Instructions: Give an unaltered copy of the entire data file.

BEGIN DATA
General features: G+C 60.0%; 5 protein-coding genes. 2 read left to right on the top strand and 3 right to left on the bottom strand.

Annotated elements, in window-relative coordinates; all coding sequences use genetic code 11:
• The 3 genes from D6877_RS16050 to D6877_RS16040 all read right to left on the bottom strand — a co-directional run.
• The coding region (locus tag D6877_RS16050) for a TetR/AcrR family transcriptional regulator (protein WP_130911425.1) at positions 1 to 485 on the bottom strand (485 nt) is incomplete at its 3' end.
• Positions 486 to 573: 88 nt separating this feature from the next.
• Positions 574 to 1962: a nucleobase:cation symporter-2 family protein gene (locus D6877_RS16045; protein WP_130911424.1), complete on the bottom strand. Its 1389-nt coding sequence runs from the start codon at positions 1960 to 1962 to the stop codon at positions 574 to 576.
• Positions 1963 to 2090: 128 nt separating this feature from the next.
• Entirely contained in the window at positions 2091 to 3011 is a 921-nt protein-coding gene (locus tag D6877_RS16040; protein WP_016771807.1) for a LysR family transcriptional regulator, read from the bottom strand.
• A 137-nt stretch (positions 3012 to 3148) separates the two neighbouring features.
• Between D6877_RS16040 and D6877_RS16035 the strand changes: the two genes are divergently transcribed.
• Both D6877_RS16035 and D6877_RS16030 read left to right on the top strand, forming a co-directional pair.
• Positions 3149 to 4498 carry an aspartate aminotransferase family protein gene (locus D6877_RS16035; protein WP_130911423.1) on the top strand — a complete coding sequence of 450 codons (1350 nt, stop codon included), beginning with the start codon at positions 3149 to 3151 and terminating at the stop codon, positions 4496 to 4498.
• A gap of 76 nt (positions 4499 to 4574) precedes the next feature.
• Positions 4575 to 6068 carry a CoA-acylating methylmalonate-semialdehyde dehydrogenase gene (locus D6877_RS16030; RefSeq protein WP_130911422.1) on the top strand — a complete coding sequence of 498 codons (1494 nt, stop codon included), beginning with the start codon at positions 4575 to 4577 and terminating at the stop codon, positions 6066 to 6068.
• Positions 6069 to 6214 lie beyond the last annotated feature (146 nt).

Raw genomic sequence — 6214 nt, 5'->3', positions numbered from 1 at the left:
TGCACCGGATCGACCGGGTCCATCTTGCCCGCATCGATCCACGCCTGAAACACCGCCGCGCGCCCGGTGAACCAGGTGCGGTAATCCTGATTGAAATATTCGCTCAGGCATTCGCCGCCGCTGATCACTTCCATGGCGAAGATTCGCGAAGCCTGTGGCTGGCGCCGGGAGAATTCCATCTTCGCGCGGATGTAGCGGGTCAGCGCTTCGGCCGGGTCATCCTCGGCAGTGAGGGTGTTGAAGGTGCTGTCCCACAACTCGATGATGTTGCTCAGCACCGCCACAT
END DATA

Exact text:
General features: G+C 60.0%; 5 protein-coding genes. 2 read left to right on the top strand and 3 right to left on the bottom strand.

Annotated elements, in window-relative coordinates; all coding sequences use genetic code 11:
• The 3 genes from D6877_RS16050 to D6877_RS16040 all read right to left on the bottom strand — a co-directional run.
• The coding region (locus tag D6877_RS16050) for a TetR/AcrR family transcriptional regulator (protein WP_130911425.1) at positions 1 to 485 on the bottom strand (485 nt) is incomplete at its 3' end.
• Positions 486 to 573: 88 nt separating this feature from the next.
• Positions 574 to 1962: a nucleobase:cation symporter-2 family protein gene (locus D6877_RS16045; protein WP_130911424.1), complete on the bottom strand. Its 1389-nt coding sequence runs from the start codon at positions 1960 to 1962 to the stop codon at positions 574 to 576.
• Positions 1963 to 2090: 128 nt separating this feature from the next.
• Entirely contained in the window at positions 2091 to 3011 is a 921-nt protein-coding gene (locus tag D6877_RS16040; protein WP_016771807.1) for a LysR family transcriptional regulator, read from the bottom strand.
• A 137-nt stretch (positions 3012 to 3148) separates the two neighbouring features.
• Between D6877_RS16040 and D6877_RS16035 the strand changes: the two genes are divergently transcribed.
• Both D6877_RS16035 and D6877_RS16030 read left to right on the top strand, forming a co-directional pair.
• Positions 3149 to 4498 carry an aspartate aminotransferase family protein gene (locus D6877_RS16035; protein WP_130911423.1) on the top strand — a complete coding sequence of 450 codons (1350 nt, stop codon included), beginning with the start codon at positions 3149 to 3151 and terminating at the stop codon, positions 4496 to 4498.
• A gap of 76 nt (positions 4499 to 4574) precedes the next feature.
• Positions 4575 to 6068 carry a CoA-acylating methylmalonate-semialdehyde dehydrogenase gene (locus D6877_RS16030; RefSeq protein WP_130911422.1) on the top strand — a complete coding sequence of 498 codons (1494 nt, stop codon included), beginning with the start codon at positions 4575 to 4577 and terminating at the stop codon, positions 6066 to 6068.
• Positions 6069 to 6214 lie beyond the last annotated feature (146 nt).

Raw genomic sequence — 6214 nt, 5'->3', positions numbered from 1 at the left:
TGCACCGGATCGACCGGGTCCATCTTGCCCGCATCGATCCACGCCTGAAACACCGCCGCGCGCCCGGTGAACCAGGTGCGGTAATCCTGATTGAAATATTCGCTCAGGCATTCGCCGCCGCTGATCACTTCCATGGCGAAGATTCGCGAAGCCTGTGGCTGGCGCCGGGAGAATTCCATCTTCGCGCGGATGTAGCGGGTCAGCGCTTCGGCCGGGTCATCCTCGGCAGTGAGGGTGTTGAAGGTGCTGTCCCACAACTCGATGATGTTGCTCAGCACCGCCACAT